Sister Soledad, mentor and friend
One of the most influential women of my wonderful college life was Sr. M. Soledad Hilado, OSB. Because she was the dean of students when I was the Student Council president several lifetimes ago at St. Scholastica’s College (SSC), I had the chance to work very closely with her. I can hardly recall now what Student Council issues came our way, but what the 40-some years cannot erase is the quality of the friendship and her caring.
By the time I met her, she was no longer a classroom teacher and had run the gamut of all the administrative titles of hierarchy in the Manila and provincial schools. And as Maya Angelou wrote, it is not what teachers teach or say that we remember, but how they made you feel.
Sister Soledad was always gentle and mild-mannered, betraying her Negros gentility. She saw my tempestuous self go through personal heartbreaks, from my favored candidate losing a campus election to my forgetting a speech (alone on stage at what seemed then the cavernous St. Cecilia’s Hall) to feeling guilty because the school lost in some “outstanding student” competition because I was not “outstanding enough,” to campus fair woes. With my bosom college buddy Bel Ramirez, we would implore her to discipline the late Cristie Ramirez and Jo Ann Rodriguez, those perennially contrary girls younger than we, who were always flaunting their alleged Kabataang Makabayan membership to shock us. KM was the dreaded student organization of Reds, would-be Reds and pinkos, and Bel and I were ensnared in their wiles. There were also the rising student leaders, Ma-an Hontiveros and Sylvia Muñoz, who deserved a reprimand or two. Or even a mere look of displeasure from Sister Soledad.
Over the years I would keep in touch, sometimes not too faithfully, but she seemed interested enough to share the highs and lows of my life. It was only close to graduation and during the subsequent occasional visits that I was emboldened to tease her about her very feminine ways and whatever details from her personal life we had managed to unearth—rumors that she was the belle of the ball in Bacolod, that she excelled in dancing performances in her youth, and, not a rumor but a belated discovery, that SSC awarded its summa cum laude honors to only 16 of its graduates in all of its 100 years, and Sister Soledad was only one of two math graduates to accomplish that feat. An even more recent revelation is the list of her other academic awards: besides her AB math summa cum laude, there were a BSE math magna cum laude, an MA education meritissimus (Ateneo de Manila and University of Santo Tomas), and a PhD education meritissimus (UST). No wonder she demanded excellence from us, her young wards.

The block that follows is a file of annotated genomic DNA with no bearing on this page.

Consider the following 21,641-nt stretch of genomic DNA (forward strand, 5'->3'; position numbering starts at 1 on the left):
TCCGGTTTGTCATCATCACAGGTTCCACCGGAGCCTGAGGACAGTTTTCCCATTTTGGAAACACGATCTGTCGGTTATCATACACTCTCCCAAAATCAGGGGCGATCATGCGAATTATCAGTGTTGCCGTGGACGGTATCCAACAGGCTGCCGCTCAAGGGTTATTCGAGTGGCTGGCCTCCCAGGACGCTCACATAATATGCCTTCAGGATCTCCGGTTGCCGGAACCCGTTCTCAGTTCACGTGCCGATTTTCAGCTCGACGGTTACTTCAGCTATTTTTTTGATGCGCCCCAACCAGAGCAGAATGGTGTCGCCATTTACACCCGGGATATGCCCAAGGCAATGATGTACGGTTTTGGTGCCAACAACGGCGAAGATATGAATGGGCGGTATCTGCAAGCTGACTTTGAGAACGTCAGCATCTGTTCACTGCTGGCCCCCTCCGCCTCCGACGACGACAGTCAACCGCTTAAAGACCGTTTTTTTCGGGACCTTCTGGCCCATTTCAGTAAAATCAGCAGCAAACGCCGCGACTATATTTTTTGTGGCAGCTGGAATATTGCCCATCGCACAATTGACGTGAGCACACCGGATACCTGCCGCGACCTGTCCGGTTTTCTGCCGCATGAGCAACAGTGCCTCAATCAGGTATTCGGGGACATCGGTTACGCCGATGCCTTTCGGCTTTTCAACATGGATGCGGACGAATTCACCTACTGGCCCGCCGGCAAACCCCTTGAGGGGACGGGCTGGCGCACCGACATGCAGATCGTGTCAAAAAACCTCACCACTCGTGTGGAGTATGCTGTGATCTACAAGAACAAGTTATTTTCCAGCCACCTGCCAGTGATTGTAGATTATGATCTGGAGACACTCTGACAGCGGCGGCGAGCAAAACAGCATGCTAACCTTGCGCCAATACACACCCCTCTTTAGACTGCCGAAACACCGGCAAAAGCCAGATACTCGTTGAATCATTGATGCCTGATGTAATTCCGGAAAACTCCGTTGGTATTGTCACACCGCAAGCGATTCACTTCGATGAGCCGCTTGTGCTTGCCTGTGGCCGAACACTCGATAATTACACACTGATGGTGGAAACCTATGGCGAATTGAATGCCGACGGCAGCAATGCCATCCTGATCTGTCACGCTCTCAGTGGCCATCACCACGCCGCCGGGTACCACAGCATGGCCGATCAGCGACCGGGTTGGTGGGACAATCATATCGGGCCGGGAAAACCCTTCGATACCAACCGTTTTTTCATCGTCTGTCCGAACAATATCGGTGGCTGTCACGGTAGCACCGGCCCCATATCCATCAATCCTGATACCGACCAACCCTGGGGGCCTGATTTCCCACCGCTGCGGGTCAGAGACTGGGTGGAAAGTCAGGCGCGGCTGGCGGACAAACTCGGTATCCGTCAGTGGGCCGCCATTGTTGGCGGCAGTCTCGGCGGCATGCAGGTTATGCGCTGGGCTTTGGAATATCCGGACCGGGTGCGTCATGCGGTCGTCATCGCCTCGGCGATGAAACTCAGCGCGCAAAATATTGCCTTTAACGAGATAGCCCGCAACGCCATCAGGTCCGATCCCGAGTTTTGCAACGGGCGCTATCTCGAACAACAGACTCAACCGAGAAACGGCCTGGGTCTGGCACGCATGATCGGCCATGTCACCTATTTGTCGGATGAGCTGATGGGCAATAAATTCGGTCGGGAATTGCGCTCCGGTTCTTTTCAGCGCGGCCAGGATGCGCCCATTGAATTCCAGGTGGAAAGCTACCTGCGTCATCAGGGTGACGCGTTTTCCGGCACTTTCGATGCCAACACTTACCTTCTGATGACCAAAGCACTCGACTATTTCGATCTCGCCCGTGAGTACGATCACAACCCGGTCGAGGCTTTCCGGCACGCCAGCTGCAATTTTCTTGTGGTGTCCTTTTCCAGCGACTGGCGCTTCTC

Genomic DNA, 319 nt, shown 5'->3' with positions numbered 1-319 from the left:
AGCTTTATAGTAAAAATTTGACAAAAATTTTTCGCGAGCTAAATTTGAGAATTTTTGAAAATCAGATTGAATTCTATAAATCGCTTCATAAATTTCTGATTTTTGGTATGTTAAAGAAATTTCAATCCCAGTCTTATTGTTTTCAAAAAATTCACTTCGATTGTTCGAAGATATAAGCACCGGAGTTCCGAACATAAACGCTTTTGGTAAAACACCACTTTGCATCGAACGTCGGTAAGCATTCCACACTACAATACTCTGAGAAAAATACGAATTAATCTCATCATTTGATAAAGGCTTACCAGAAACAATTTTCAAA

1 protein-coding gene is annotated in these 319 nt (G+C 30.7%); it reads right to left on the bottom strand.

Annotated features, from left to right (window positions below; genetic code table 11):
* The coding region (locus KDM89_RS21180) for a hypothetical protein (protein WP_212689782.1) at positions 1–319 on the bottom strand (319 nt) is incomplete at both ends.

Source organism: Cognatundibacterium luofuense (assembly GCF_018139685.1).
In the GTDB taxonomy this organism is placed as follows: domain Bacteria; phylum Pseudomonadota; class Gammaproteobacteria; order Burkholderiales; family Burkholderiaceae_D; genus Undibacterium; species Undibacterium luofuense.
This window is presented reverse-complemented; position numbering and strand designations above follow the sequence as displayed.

A member of the Benedictine congregation since 1947 when she literally ran away from home, Sister Soledad is a woman way ahead of her time. Long before feminism was a battle cry, she made both faculty and students aware of the role of women in society. A pillar not only of SSC but also of Philippine education, she was a board member of the Catholic Educational Association of the Philippines and actively served the Philippine Accreditation Association of Schools, Colleges and Universities (Paascu) for 45 years as board member, commission chair and accreditor. It is a tribute to her that Paascu has the respected stature it has today, as it is she who handpicked its longtime executive director, alumna Chita Vallejo Pijano. In 1999, Ateneo honored Sister Soledad with the Bukas Palad Award in recognition of her outstanding contribution to Catholic education.
Her work ethic and professionalism have built the St. Scholastica Research and Development Foundation, which grants scholarships to less privileged and deserving students. Nothing fazes her, not even her mandatory monthly health regimen that confines her to her room for a few days. With her laptop and her mobile phone and her books by current favorites Mary Higgins Clark and Nicholas Sparks, life goes on. And you know she is fine when she sends her abbreviated text messages—a contrast to the rules of propriety she holds dear. The latest says that she has books to donate to “my street libraries.”
Today, I remain very much in awe of Sister Soledad, a young nonagenarian. Who can forget her timeless words that God is always there for us no matter what, and that one should do what is right, not because of what others may say but because that is what Scholasticans do? When asked how she would like to be remembered, she says, “As loving you all, even if it did not look like it when you did something not so good, or I was not being good [myself].” She has not changed, and perhaps, neither have I.
Never lavish with her praise, when she does say something complimentary about a recent article I had written, I walk on air for days, the uniformed, gawky Scholastican once more, wanting and needing her imprimatur yet again.
May today’s students be blessed with the good fortune of a mentor as caring and as constant as Sister Soledad.
Neni Sta. Romana Cruz (nenisrcruz@ gmail.com) is chair of the National Book Development Board, a trustee of the Sa Aklat Sisikat Foundation and a member of the Eggie Apostol Foundation.